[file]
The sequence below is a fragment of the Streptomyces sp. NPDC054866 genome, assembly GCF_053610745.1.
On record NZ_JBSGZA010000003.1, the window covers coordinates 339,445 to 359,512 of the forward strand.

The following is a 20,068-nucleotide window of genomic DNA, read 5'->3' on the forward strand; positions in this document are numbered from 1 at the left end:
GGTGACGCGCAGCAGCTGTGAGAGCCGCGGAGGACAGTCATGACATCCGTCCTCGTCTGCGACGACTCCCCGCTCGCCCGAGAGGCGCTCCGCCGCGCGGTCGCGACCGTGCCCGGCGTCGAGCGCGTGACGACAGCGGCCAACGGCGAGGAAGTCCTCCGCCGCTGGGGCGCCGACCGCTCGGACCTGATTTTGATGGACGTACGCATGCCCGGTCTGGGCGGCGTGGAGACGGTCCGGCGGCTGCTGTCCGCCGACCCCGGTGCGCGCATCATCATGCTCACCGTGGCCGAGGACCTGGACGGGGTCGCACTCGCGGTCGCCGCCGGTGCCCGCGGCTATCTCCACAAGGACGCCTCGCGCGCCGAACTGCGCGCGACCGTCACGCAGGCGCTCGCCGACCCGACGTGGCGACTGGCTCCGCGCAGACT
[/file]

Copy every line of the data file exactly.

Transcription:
The sequence below is a fragment of the Streptomyces sp. NPDC054866 genome, assembly GCF_053610745.1.
On record NZ_JBSGZA010000003.1, the window covers coordinates 339,445 to 359,512 of the forward strand.

The following is a 20,068-nucleotide window of genomic DNA, read 5'->3' on the forward strand; positions in this document are numbered from 1 at the left end:
GGTGACGCGCAGCAGCTGTGAGAGCCGCGGAGGACAGTCATGACATCCGTCCTCGTCTGCGACGACTCCCCGCTCGCCCGAGAGGCGCTCCGCCGCGCGGTCGCGACCGTGCCCGGCGTCGAGCGCGTGACGACAGCGGCCAACGGCGAGGAAGTCCTCCGCCGCTGGGGCGCCGACCGCTCGGACCTGATTTTGATGGACGTACGCATGCCCGGTCTGGGCGGCGTGGAGACGGTCCGGCGGCTGCTGTCCGCCGACCCCGGTGCGCGCATCATCATGCTCACCGTGGCCGAGGACCTGGACGGGGTCGCACTCGCGGTCGCCGCCGGTGCCCGCGGCTATCTCCACAAGGACGCCTCGCGCGCCGAACTGCGCGCGACCGTCACGCAGGCGCTCGCCGACCCGACGTGGCGACTGGCTCCGCGCAGACT